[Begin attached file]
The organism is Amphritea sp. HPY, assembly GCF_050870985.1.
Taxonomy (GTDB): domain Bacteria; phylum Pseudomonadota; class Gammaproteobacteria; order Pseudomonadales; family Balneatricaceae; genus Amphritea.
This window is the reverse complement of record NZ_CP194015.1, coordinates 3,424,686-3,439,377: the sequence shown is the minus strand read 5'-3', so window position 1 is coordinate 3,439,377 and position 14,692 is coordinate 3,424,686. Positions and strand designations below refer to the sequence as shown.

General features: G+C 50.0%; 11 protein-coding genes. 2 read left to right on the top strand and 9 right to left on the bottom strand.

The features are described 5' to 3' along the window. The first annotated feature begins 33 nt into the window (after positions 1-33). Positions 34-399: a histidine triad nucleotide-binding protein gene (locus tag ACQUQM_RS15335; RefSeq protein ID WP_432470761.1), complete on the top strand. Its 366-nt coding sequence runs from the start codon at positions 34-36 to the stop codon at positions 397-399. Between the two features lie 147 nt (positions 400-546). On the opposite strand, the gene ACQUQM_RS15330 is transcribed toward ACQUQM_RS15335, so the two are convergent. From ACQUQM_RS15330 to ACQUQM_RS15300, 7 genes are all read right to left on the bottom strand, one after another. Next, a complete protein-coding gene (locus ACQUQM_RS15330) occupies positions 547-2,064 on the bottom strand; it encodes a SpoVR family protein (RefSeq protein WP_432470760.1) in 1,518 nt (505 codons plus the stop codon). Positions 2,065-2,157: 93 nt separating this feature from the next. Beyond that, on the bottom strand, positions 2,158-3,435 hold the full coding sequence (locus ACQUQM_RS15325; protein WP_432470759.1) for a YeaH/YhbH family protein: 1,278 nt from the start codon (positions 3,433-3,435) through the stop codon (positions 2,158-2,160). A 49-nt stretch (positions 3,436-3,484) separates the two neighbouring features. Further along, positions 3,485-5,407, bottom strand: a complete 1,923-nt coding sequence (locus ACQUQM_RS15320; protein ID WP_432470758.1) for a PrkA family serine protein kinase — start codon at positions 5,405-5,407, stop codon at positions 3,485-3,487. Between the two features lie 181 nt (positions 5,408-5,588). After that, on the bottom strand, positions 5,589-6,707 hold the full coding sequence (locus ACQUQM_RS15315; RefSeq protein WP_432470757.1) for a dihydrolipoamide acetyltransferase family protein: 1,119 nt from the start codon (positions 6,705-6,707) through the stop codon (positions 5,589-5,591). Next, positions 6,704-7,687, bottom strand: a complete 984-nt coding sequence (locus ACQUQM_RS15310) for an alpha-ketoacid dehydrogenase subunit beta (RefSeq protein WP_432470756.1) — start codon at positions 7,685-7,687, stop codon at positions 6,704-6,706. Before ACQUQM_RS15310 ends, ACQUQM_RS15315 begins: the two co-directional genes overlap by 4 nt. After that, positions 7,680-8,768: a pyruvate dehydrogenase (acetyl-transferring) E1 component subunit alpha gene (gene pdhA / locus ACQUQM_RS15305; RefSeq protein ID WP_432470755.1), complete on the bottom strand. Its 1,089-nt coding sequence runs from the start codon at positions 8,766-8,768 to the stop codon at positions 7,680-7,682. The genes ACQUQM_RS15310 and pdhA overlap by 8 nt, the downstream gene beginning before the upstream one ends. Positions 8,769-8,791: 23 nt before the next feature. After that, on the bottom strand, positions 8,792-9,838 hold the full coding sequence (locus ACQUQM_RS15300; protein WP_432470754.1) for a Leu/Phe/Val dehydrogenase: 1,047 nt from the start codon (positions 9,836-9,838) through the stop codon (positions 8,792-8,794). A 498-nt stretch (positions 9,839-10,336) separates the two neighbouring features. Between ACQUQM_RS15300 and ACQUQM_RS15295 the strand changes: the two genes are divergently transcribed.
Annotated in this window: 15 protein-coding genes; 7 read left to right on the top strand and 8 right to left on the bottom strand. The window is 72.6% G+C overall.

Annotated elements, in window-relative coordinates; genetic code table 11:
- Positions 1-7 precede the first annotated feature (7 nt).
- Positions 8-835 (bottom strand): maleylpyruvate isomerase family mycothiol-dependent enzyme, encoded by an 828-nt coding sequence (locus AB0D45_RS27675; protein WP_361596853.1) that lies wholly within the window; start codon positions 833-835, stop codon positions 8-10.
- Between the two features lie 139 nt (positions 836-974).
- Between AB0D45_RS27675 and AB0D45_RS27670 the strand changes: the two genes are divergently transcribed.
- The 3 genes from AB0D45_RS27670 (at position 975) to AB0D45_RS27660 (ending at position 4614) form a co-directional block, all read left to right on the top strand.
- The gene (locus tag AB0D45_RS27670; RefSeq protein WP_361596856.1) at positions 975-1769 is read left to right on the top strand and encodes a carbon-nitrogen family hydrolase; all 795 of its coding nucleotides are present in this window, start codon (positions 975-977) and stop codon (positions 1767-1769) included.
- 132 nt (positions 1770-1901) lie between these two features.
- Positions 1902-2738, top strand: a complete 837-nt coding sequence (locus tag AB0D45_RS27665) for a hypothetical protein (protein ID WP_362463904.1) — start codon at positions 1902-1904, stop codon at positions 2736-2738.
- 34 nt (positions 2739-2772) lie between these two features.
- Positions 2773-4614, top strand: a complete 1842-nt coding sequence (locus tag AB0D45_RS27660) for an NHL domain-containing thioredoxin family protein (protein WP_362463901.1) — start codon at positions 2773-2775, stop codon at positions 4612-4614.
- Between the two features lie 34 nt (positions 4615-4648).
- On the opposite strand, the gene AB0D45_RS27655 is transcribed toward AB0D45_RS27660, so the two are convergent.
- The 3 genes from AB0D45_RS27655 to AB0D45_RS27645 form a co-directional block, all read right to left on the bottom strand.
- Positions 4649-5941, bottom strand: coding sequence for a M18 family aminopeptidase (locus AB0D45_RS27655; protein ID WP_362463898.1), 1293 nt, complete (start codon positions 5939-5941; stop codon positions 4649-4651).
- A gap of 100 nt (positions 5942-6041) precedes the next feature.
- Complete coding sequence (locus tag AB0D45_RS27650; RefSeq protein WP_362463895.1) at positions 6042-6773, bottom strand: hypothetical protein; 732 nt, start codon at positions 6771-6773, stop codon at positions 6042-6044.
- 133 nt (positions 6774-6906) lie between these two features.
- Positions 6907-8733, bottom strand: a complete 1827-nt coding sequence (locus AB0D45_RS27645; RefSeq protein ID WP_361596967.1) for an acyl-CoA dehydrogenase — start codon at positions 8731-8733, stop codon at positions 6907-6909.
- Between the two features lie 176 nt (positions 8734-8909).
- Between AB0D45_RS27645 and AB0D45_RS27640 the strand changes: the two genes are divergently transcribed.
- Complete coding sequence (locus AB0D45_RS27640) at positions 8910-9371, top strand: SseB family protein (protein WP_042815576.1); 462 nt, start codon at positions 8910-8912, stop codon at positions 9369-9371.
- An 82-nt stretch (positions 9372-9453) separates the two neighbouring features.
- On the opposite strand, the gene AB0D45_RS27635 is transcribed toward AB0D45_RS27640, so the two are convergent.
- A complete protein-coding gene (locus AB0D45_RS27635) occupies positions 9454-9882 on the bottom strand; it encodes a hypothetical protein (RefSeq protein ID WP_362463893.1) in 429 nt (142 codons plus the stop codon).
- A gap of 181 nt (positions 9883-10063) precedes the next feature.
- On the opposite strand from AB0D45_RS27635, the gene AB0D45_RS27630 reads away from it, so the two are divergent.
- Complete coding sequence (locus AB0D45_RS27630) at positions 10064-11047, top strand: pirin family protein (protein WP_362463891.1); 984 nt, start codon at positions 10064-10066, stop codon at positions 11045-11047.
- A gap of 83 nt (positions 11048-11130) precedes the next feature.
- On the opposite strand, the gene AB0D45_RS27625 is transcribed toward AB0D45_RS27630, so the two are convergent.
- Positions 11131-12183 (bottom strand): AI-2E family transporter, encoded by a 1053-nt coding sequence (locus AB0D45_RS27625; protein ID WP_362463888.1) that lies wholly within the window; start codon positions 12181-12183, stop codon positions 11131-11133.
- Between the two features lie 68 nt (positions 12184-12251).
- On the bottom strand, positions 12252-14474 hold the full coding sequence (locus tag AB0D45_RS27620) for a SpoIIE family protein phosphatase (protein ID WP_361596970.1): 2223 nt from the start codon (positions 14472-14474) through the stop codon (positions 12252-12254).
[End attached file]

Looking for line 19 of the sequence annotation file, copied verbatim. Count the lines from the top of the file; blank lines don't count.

- On the opposite strand, the gene AB0D45_RS27655 is transcribed toward AB0D45_RS27660, so the two are convergent.